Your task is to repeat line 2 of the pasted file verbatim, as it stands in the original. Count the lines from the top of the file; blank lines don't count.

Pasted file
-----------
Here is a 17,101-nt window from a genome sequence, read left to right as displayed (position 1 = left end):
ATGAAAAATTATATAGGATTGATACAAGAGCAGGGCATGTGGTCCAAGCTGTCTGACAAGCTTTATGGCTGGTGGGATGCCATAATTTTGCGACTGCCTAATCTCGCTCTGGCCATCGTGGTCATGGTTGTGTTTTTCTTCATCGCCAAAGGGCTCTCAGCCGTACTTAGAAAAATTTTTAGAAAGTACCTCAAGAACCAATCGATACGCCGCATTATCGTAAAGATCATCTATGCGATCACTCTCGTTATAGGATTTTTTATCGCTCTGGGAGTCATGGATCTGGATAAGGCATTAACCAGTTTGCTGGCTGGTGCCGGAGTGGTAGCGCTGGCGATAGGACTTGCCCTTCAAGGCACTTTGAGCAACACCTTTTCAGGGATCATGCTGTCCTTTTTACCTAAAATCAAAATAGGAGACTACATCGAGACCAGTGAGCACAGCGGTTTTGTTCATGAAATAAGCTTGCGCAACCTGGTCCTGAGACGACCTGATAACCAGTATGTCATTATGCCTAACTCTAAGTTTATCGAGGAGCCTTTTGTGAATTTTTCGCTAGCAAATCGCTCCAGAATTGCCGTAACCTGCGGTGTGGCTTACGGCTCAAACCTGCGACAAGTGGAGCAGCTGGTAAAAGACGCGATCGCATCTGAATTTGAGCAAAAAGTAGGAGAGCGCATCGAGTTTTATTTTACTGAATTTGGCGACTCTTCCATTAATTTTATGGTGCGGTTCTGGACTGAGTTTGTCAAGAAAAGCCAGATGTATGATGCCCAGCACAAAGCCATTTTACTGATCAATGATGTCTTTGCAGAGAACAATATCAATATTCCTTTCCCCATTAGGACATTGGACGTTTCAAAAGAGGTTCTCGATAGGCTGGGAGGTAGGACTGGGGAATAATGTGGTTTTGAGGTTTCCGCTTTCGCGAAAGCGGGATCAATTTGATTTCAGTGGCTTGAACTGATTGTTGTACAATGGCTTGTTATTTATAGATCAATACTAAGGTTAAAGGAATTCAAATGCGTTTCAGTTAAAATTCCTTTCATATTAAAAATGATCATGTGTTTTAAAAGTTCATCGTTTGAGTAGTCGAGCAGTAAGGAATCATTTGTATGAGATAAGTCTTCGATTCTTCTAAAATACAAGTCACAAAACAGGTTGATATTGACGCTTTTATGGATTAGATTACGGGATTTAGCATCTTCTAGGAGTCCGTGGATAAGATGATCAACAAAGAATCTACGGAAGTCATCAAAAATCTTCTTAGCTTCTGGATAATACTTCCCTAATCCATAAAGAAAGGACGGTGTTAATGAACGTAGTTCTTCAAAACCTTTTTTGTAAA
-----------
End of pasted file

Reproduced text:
ATGAAAAATTATATAGGATTGATACAAGAGCAGGGCATGTGGTCCAAGCTGTCTGACAAGCTTTATGGCTGGTGGGATGCCATAATTTTGCGACTGCCTAATCTCGCTCTGGCCATCGTGGTCATGGTTGTGTTTTTCTTCATCGCCAAAGGGCTCTCAGCCGTACTTAGAAAAATTTTTAGAAAGTACCTCAAGAACCAATCGATACGCCGCATTATCGTAAAGATCATCTATGCGATCACTCTCGTTATAGGATTTTTTATCGCTCTGGGAGTCATGGATCTGGATAAGGCATTAACCAGTTTGCTGGCTGGTGCCGGAGTGGTAGCGCTGGCGATAGGACTTGCCCTTCAAGGCACTTTGAGCAACACCTTTTCAGGGATCATGCTGTCCTTTTTACCTAAAATCAAAATAGGAGACTACATCGAGACCAGTGAGCACAGCGGTTTTGTTCATGAAATAAGCTTGCGCAACCTGGTCCTGAGACGACCTGATAACCAGTATGTCATTATGCCTAACTCTAAGTTTATCGAGGAGCCTTTTGTGAATTTTTCGCTAGCAAATCGCTCCAGAATTGCCGTAACCTGCGGTGTGGCTTACGGCTCAAACCTGCGACAAGTGGAGCAGCTGGTAAAAGACGCGATCGCATCTGAATTTGAGCAAAAAGTAGGAGAGCGCATCGAGTTTTATTTTACTGAATTTGGCGACTCTTCCATTAATTTTATGGTGCGGTTCTGGACTGAGTTTGTCAAGAAAAGCCAGATGTATGATGCCCAGCACAAAGCCATTTTACTGATCAATGATGTCTTTGCAGAGAACAATATCAATATTCCTTTCCCCATTAGGACATTGGACGTTTCAAAAGAGGTTCTCGATAGGCTGGGAGGTAGGACTGGGGAATAATGTGGTTTTGAGGTTTCCGCTTTCGCGAAAGCGGGATCAATTTGATTTCAGTGGCTTGAACTGATTGTTGTACAATGGCTTGTTATTTATAGATCAATACTAAGGTTAAAGGAATTCAAATGCGTTTCAGTTAAAATTCCTTTCATATTAAAAATGATCATGTGTTTTAAAAGTTCATCGTTTGAGTAGTCGAGCAGTAAGGAATCATTTGTATGAGATAAGTCTTCGATTCTTCTAAAATACAAGTCACAAAACAGGTTGATATTGACGCTTTTATGGATTAGATTACGGGATTTAGCATCTTCTAGGAGTCCGTGGATAAGATGATCAACAAAGAATCTACGGAAGTCATCAAAAATCTTCTTAGCTTCTGGATAATACTTCCCTAATCCATAAAGAAAGGACGGTGTTAATGAACGTAGTTCTTCAAAACCTTTTTTGTAAA